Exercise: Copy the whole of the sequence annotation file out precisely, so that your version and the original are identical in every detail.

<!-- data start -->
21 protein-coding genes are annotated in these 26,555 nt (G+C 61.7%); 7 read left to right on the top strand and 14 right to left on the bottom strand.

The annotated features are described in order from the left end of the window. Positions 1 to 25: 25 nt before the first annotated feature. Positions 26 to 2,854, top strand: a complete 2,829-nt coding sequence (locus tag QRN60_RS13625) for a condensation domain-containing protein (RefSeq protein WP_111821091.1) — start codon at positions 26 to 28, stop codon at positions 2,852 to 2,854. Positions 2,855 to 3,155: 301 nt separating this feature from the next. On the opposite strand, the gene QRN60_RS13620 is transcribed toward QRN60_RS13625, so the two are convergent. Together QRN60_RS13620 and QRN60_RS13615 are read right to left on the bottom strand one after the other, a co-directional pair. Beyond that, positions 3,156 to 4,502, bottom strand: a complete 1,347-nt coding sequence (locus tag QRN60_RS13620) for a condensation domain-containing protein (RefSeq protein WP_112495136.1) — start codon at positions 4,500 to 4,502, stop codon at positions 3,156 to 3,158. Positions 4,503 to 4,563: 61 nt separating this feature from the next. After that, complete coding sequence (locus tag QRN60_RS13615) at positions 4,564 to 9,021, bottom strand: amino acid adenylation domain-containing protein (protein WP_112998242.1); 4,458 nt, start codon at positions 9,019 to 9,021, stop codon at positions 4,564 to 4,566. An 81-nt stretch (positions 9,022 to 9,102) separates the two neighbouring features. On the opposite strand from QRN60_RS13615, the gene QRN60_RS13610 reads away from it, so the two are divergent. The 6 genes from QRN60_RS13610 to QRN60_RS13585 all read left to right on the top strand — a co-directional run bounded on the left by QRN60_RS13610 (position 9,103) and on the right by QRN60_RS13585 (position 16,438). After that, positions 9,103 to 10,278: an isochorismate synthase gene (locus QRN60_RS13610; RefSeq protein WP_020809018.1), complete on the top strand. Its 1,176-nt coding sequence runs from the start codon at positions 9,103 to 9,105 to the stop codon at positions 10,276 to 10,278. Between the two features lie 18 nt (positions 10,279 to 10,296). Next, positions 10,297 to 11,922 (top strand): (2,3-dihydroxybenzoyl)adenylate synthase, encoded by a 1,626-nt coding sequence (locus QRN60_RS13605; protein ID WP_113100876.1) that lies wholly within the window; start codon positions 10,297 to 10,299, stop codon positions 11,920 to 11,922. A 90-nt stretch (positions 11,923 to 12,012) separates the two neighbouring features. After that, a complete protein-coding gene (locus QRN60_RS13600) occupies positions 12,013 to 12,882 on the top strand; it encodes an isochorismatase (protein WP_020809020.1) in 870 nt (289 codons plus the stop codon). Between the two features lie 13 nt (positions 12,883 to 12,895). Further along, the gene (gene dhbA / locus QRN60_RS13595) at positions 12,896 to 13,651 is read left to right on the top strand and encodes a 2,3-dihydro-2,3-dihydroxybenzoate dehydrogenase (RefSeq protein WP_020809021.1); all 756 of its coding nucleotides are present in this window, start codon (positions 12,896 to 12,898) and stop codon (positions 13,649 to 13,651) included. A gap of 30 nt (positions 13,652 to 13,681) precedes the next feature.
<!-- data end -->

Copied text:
21 protein-coding genes are annotated in these 26,555 nt (G+C 61.7%); 7 read left to right on the top strand and 14 right to left on the bottom strand.

The annotated features are described in order from the left end of the window. Positions 1 to 25: 25 nt before the first annotated feature. Positions 26 to 2,854, top strand: a complete 2,829-nt coding sequence (locus tag QRN60_RS13625) for a condensation domain-containing protein (RefSeq protein WP_111821091.1) — start codon at positions 26 to 28, stop codon at positions 2,852 to 2,854. Positions 2,855 to 3,155: 301 nt separating this feature from the next. On the opposite strand, the gene QRN60_RS13620 is transcribed toward QRN60_RS13625, so the two are convergent. Together QRN60_RS13620 and QRN60_RS13615 are read right to left on the bottom strand one after the other, a co-directional pair. Beyond that, positions 3,156 to 4,502, bottom strand: a complete 1,347-nt coding sequence (locus tag QRN60_RS13620) for a condensation domain-containing protein (RefSeq protein WP_112495136.1) — start codon at positions 4,500 to 4,502, stop codon at positions 3,156 to 3,158. Positions 4,503 to 4,563: 61 nt separating this feature from the next. After that, complete coding sequence (locus tag QRN60_RS13615) at positions 4,564 to 9,021, bottom strand: amino acid adenylation domain-containing protein (protein WP_112998242.1); 4,458 nt, start codon at positions 9,019 to 9,021, stop codon at positions 4,564 to 4,566. An 81-nt stretch (positions 9,022 to 9,102) separates the two neighbouring features. On the opposite strand from QRN60_RS13615, the gene QRN60_RS13610 reads away from it, so the two are divergent. The 6 genes from QRN60_RS13610 to QRN60_RS13585 all read left to right on the top strand — a co-directional run bounded on the left by QRN60_RS13610 (position 9,103) and on the right by QRN60_RS13585 (position 16,438). After that, positions 9,103 to 10,278: an isochorismate synthase gene (locus QRN60_RS13610; RefSeq protein WP_020809018.1), complete on the top strand. Its 1,176-nt coding sequence runs from the start codon at positions 9,103 to 9,105 to the stop codon at positions 10,276 to 10,278. Between the two features lie 18 nt (positions 10,279 to 10,296). Next, positions 10,297 to 11,922 (top strand): (2,3-dihydroxybenzoyl)adenylate synthase, encoded by a 1,626-nt coding sequence (locus QRN60_RS13605; protein ID WP_113100876.1) that lies wholly within the window; start codon positions 10,297 to 10,299, stop codon positions 11,920 to 11,922. A 90-nt stretch (positions 11,923 to 12,012) separates the two neighbouring features. After that, a complete protein-coding gene (locus QRN60_RS13600) occupies positions 12,013 to 12,882 on the top strand; it encodes an isochorismatase (protein WP_020809020.1) in 870 nt (289 codons plus the stop codon). Between the two features lie 13 nt (positions 12,883 to 12,895). Further along, the gene (gene dhbA / locus QRN60_RS13595) at positions 12,896 to 13,651 is read left to right on the top strand and encodes a 2,3-dihydro-2,3-dihydroxybenzoate dehydrogenase (RefSeq protein WP_020809021.1); all 756 of its coding nucleotides are present in this window, start codon (positions 12,896 to 12,898) and stop codon (positions 13,649 to 13,651) included. A gap of 30 nt (positions 13,652 to 13,681) precedes the next feature.